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Call Recording Devices & Disaster Preparedness Plans


All transportation experts agree that air travel is safer than any other mode of transportation when you compare the number of incidents and deaths per traveler on an annual basis to automobile, train, bus and ship accident rates. Overall safety is no excuse for not implementing a disaster preparedness plan. Your plan should cover prevention, response and recovery protocol. Call recording devices are, or should be, an integral component of every aviation industry organization’s preparedness plan.

According to the Federal Aviation Administration (FAA) data, the skies may be friendly, but that doesn’t necessarily mean they are danger-free. In 2015, roughly 65% of polled commercial airline passengers said they weren’t concerned about a pilot errors in flight. However, the number of pilots and other aviation professionals, including air traffic controllers, aviation dispatchers and mechanics, charged with ensuring safety in the air who reported to work substance impaired increased significantly in the same year. The numbers are low compared to those professionals who report to work sober. However, random testing means there are likely pilots who end up in the cockpit under the influence. With this in mind, commercial aviation enterprises must do more to protect themselves and their passengers.

Training and Call Recording Devices

Preparedness means exploring prevention and response policies for every imaginable incident from weather events to hostile workers and terrorism. Call recording devices provide an exceptional training vehicle for mock disaster drills and honing communication skills. They help prevent more aviation professionals from reporting to work under the influence of illegal drugs or alcohol, Monitoring air traffic communication and recorded audio files may enable supervisors to pick up on signs an impaired pilot made it into the cockpit. Slurred speech is an important indicator of trouble. It could signify high blood alcohol concentration (BAC). Or, it can signal low blood sugar or another medical condition such as stroke which can put the captain and passengers at risk.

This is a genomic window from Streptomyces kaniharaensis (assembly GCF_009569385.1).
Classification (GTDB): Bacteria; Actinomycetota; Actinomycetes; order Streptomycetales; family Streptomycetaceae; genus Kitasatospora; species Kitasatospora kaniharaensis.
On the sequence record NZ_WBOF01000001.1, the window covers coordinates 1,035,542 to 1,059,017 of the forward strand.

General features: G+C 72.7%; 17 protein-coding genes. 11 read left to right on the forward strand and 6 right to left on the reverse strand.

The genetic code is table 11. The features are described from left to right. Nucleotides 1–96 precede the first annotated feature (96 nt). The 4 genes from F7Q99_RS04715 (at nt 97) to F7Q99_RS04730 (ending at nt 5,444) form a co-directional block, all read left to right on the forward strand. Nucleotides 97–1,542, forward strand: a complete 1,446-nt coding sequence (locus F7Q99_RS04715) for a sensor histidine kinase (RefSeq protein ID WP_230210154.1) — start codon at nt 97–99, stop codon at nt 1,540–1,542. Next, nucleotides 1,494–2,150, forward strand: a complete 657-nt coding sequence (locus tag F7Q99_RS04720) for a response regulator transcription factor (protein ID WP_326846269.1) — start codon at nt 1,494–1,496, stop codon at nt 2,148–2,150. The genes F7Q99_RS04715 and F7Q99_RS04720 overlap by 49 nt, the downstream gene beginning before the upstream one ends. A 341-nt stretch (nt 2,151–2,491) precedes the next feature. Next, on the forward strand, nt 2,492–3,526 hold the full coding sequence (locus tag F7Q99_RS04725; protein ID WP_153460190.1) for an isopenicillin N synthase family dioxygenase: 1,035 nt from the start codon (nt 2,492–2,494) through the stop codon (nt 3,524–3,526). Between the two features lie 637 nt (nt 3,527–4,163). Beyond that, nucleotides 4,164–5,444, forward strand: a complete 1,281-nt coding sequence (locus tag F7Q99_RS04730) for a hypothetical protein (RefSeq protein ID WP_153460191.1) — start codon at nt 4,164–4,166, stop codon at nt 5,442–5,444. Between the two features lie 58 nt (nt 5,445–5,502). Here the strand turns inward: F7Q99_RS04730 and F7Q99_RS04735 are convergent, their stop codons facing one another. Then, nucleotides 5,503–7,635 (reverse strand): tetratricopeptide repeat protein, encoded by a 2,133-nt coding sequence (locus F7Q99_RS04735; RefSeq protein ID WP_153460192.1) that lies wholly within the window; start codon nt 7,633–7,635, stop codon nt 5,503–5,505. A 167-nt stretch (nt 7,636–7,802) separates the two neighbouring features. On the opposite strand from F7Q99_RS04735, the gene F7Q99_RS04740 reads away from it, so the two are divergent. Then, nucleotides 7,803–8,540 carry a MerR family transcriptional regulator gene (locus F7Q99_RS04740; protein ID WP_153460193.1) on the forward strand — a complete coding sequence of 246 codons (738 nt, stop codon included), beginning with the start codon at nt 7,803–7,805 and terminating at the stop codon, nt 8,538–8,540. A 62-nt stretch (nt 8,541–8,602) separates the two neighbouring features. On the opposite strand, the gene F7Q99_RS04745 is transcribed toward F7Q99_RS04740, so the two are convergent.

It isn’t enough to screen more workers or provide self monitoring devices. Utilizing call recording devices to capture radio traffic and telephone calls provides a valuable safety resource. With it, you can develop response protocol if the unthinkable happens and an impaired pilot or air traffic controller isn’t caught during the screening stage.

Plan for Today, Prepare for Tomorrow

The number of professional pilots and other aviation personnel attempting to report to work drunk or high is very rare. The American Red Cross and other emergency response teams use post-incident brainstorming to identify strengths and weaknesses in the organizations. In the same way, the aviation industry can use call recording to build a robust disaster preparedness plan. The technology supports ongoing professional development, rigorous training programs and risk management throughout the organization.

ATIS technology empowers enterprise leaders to reduce risks. Using state-of-the art voice and data recording solutions for quality control management in call centers and unified communication centers at low-price points reduces your financial investment. Contact an ATIS aviation specialist to discuss solutions for your company today.

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